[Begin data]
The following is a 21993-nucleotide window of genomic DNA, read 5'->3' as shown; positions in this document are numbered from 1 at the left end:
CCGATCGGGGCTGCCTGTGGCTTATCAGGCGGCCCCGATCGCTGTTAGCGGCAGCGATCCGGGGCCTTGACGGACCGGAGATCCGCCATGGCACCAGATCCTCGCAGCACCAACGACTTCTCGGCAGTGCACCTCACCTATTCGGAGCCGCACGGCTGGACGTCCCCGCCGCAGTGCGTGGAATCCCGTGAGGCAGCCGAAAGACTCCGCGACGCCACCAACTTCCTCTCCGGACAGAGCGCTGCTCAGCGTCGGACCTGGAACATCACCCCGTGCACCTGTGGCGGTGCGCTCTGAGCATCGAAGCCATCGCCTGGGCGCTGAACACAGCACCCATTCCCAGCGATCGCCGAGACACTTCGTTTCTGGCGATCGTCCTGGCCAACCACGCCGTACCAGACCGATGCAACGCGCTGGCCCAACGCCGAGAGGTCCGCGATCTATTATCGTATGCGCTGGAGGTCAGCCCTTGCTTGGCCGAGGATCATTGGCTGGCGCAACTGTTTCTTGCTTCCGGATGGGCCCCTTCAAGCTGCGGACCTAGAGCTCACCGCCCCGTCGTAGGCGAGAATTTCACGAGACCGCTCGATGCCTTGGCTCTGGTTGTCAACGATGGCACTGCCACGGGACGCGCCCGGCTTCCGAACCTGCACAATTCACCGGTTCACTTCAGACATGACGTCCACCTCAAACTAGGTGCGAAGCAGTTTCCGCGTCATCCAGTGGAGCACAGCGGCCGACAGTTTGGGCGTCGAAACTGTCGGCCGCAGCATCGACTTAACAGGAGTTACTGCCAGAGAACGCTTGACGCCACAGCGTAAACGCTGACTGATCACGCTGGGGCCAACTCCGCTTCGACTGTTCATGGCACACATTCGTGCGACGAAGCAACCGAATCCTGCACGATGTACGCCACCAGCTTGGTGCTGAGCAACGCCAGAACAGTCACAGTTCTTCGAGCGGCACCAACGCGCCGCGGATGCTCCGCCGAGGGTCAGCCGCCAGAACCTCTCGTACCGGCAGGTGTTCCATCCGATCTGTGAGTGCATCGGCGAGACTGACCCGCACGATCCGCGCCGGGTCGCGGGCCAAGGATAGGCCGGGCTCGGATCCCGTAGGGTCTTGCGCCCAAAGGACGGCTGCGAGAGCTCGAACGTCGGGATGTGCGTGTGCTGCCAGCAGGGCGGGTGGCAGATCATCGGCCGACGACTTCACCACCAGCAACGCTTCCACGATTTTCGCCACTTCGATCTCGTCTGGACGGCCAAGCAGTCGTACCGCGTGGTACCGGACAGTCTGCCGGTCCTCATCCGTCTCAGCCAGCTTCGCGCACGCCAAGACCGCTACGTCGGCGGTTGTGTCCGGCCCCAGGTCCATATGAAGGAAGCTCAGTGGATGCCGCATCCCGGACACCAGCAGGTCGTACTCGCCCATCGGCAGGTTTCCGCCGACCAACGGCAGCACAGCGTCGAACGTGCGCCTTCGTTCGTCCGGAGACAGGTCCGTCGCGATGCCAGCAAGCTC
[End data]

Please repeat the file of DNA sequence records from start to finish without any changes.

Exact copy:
The following is a 21993-nucleotide window of genomic DNA, read 5'->3' as shown; positions in this document are numbered from 1 at the left end:
CCGATCGGGGCTGCCTGTGGCTTATCAGGCGGCCCCGATCGCTGTTAGCGGCAGCGATCCGGGGCCTTGACGGACCGGAGATCCGCCATGGCACCAGATCCTCGCAGCACCAACGACTTCTCGGCAGTGCACCTCACCTATTCGGAGCCGCACGGCTGGACGTCCCCGCCGCAGTGCGTGGAATCCCGTGAGGCAGCCGAAAGACTCCGCGACGCCACCAACTTCCTCTCCGGACAGAGCGCTGCTCAGCGTCGGACCTGGAACATCACCCCGTGCACCTGTGGCGGTGCGCTCTGAGCATCGAAGCCATCGCCTGGGCGCTGAACACAGCACCCATTCCCAGCGATCGCCGAGACACTTCGTTTCTGGCGATCGTCCTGGCCAACCACGCCGTACCAGACCGATGCAACGCGCTGGCCCAACGCCGAGAGGTCCGCGATCTATTATCGTATGCGCTGGAGGTCAGCCCTTGCTTGGCCGAGGATCATTGGCTGGCGCAACTGTTTCTTGCTTCCGGATGGGCCCCTTCAAGCTGCGGACCTAGAGCTCACCGCCCCGTCGTAGGCGAGAATTTCACGAGACCGCTCGATGCCTTGGCTCTGGTTGTCAACGATGGCACTGCCACGGGACGCGCCCGGCTTCCGAACCTGCACAATTCACCGGTTCACTTCAGACATGACGTCCACCTCAAACTAGGTGCGAAGCAGTTTCCGCGTCATCCAGTGGAGCACAGCGGCCGACAGTTTGGGCGTCGAAACTGTCGGCCGCAGCATCGACTTAACAGGAGTTACTGCCAGAGAACGCTTGACGCCACAGCGTAAACGCTGACTGATCACGCTGGGGCCAACTCCGCTTCGACTGTTCATGGCACACATTCGTGCGACGAAGCAACCGAATCCTGCACGATGTACGCCACCAGCTTGGTGCTGAGCAACGCCAGAACAGTCACAGTTCTTCGAGCGGCACCAACGCGCCGCGGATGCTCCGCCGAGGGTCAGCCGCCAGAACCTCTCGTACCGGCAGGTGTTCCATCCGATCTGTGAGTGCATCGGCGAGACTGACCCGCACGATCCGCGCCGGGTCGCGGGCCAAGGATAGGCCGGGCTCGGATCCCGTAGGGTCTTGCGCCCAAAGGACGGCTGCGAGAGCTCGAACGTCGGGATGTGCGTGTGCTGCCAGCAGGGCGGGTGGCAGATCATCGGCCGACGACTTCACCACCAGCAACGCTTCCACGATTTTCGCCACTTCGATCTCGTCTGGACGGCCAAGCAGTCGTACCGCGTGGTACCGGACAGTCTGCCGGTCCTCATCCGTCTCAGCCAGCTTCGCGCACGCCAAGACCGCTACGTCGGCGGTTGTGTCCGGCCCCAGGTCCATATGAAGGAAGCTCAGTGGATGCCGCATCCCGGACACCAGCAGGTCGTACTCGCCCATCGGCAGGTTTCCGCCGACCAACGGCAGCACAGCGTCGAACGTGCGCCTTCGTTCGTCCGGAGACAGGTCCGTCGCGATGCCAGCAAGCTC